Fang-Face's blog

Accusations of flip-flopping are projections of shadow

Now, here's some interesting number crunching. An article entitled Bush By Numbers: Four Years of Double Standards, by Graydon Carter, was reprinted at This is certainly an accounting you won't find the Bush campaign doing. This piece is an edited extract from "What We've Lost". It is equally condemnatory of the U.S. corporate press given how it illustrates how poorly Americans are informed.

Protecting votes and voters in the U.S.

Tuesday's Florida primary provided People For the American Way Foundation with a tremendous opportunity to do a test run of our Election Protection project. We put together, with our coalition partners, the Election Protection program in the aftermath of the 2000 elections, when an estimated four million voters nationwide were disenfranchised, and the nation suffered through the bitter election fiasco in Florida.

We can't let it happen again. Election Protection is designed to help every eligible voter cast a ballot that will be counted on Election Day; it is a program that educates, empowers and protects voters.

I'm proud to report that, thanks to the efforts of many, the trial run in Florida delivered excellent results. Hundreds of volunteers, including more than 75 trained lawyers and law students, were on hand in 60 targeted precincts to track voter problems and provide immediate help. The test supports the Election Protection coalition's plan to deploy 25,000 volunteers in some 17 states where minority voters are
most at risk.

While we found a few scattered problems during the Florida primary, history tells us that the general election in November is when voters face the greatest risk of intimidation and disenfranchisement. That's when our forces will be needed most to protect voters' rights.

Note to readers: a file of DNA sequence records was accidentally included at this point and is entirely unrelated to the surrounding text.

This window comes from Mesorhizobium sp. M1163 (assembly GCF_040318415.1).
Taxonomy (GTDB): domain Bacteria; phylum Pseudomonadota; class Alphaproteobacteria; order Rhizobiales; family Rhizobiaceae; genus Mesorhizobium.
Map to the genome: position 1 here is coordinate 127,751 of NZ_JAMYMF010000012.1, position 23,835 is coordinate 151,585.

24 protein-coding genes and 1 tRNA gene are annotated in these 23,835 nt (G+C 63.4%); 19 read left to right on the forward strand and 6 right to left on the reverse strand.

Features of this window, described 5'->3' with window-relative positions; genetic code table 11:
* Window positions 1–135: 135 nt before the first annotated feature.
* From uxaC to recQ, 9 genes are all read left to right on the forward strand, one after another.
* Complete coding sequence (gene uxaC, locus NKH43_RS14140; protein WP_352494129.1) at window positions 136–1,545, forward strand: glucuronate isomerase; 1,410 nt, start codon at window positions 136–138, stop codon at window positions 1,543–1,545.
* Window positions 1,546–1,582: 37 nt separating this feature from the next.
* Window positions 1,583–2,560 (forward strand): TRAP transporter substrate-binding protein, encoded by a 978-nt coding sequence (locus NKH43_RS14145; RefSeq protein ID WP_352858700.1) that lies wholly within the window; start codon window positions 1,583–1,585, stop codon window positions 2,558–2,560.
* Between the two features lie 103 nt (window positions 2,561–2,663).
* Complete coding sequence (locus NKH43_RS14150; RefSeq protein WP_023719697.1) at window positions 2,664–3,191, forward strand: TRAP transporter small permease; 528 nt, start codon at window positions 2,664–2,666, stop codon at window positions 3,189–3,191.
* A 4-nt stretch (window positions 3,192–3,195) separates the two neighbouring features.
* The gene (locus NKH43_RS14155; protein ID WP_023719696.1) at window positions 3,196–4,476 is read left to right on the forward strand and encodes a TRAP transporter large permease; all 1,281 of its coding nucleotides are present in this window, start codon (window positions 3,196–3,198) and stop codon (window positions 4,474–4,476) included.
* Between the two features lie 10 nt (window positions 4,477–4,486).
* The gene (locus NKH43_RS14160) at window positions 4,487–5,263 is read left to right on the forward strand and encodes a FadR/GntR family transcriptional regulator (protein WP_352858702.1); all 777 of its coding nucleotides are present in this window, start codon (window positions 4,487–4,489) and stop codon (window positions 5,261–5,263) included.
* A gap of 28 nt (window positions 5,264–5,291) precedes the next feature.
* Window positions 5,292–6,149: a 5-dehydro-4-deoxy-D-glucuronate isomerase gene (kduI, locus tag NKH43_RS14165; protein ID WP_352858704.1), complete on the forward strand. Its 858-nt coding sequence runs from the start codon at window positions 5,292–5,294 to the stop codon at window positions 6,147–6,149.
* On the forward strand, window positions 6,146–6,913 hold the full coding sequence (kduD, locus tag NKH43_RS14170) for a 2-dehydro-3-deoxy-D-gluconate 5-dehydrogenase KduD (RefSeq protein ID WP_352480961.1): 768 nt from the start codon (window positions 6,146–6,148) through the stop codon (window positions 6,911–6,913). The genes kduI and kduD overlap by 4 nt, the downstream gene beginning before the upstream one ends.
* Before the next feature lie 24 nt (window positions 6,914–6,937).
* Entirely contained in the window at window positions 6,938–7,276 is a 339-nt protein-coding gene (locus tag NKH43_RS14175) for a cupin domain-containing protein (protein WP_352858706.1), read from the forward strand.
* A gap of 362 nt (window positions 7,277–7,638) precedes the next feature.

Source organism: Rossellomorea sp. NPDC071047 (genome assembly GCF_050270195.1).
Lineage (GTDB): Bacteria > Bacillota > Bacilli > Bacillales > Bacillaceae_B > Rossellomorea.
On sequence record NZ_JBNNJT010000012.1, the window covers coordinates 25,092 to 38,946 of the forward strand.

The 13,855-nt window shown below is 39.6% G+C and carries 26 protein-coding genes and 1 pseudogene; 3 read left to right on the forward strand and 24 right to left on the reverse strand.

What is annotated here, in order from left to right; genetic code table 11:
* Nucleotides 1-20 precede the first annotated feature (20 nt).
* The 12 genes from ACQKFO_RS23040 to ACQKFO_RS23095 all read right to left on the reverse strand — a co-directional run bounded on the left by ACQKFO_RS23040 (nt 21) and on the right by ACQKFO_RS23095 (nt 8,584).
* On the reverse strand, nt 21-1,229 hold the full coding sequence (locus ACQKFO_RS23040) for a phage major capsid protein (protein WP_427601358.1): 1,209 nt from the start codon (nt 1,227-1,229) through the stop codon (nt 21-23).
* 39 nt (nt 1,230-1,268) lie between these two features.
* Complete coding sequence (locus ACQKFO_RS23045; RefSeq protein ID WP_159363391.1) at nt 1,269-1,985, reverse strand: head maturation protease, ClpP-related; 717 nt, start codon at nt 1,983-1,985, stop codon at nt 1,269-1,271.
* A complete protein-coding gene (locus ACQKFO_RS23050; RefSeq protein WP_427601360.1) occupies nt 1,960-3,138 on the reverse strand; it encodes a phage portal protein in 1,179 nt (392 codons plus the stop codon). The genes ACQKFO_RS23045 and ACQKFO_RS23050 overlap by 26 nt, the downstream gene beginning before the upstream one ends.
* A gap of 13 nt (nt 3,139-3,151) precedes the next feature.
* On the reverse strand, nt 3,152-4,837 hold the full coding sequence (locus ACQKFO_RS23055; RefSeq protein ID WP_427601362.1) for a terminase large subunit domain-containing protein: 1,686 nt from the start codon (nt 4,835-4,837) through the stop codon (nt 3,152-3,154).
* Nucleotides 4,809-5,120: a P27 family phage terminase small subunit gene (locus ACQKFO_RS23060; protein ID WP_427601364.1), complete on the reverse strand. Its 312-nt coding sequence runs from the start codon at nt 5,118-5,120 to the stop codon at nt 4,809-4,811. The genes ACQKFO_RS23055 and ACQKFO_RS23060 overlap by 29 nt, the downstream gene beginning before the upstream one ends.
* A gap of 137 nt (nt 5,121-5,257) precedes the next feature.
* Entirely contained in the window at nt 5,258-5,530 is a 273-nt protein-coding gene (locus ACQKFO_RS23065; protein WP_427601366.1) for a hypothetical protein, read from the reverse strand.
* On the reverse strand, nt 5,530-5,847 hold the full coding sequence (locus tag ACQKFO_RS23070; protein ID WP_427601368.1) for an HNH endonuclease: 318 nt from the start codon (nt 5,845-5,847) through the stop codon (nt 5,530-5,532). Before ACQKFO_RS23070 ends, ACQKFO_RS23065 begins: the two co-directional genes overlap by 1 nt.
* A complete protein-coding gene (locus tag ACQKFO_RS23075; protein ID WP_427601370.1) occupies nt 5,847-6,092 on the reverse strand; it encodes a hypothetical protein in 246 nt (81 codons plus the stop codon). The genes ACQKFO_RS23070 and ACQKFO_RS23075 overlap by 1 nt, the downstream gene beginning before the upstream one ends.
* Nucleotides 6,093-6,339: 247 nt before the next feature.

One central reason for the existence of Election Protection is the threat of voter intimidation and voter suppression. That very real threat is underscored by the devastating report released last week by People For the American Way Foundation and the NAACP, "The Long Shadow of Jim Crow: Voter Intimidation and Suppression in America Today," and by recent news reports such as Bob Herbert's New York Times columns on the intimidation of scores of African-American voters by armed law enforcement
personnel in the Orlando area.

Dirty tricks at the polls and voter intimidation and suppression have been with us for decades. But as our report shows, there have been many examples in recent years.

  • This summer, Michigan state Rep. John Pappageorge (R-Troy) was quoted in the Detroit Free Press as saying, "If we do not suppress the Detroit vote, we're going to have a tough time in this election." African Americans comprise 83
    of Detroit's population.
  • In South Dakota's June 2004 primary, Native American voters were prevented from voting after they were challenged to provide photo IDs, which they were not required to present under state or federal law.
  • Earlier this year in Texas, a local district attorney claimed that students at a majority black college were not eligible to vote in the county where the college is located. It happened in Waller County - the same county where 26 years earlier, a federal court order was required to prevent discrimination against the students.
  • In Kentucky in July 2004, Black Republican officials joined to ask their state GOP party chairman to renounce plans to place "vote challengers" in African American precincts during the coming elections.
  • In 2003 in Philadelphia, voters in African American areas were systematically challenged by men carrying clipboards, driving a fleet of some 300 sedans with magnetic signs designed to look like law enforcement insignia.
  • In 2002 in Louisiana, flyers were distributed in African American communities telling voters they could go to the polls on Tuesday, December 10th - three days after a Senate runoff election was actually held.
  • In 1998 in South Carolina, a state representative mailed 3,000 brochures to African American neighborhoods, claiming that law enforcement agents would be "working" the election, and warning voters that "this election is not worth going to jail."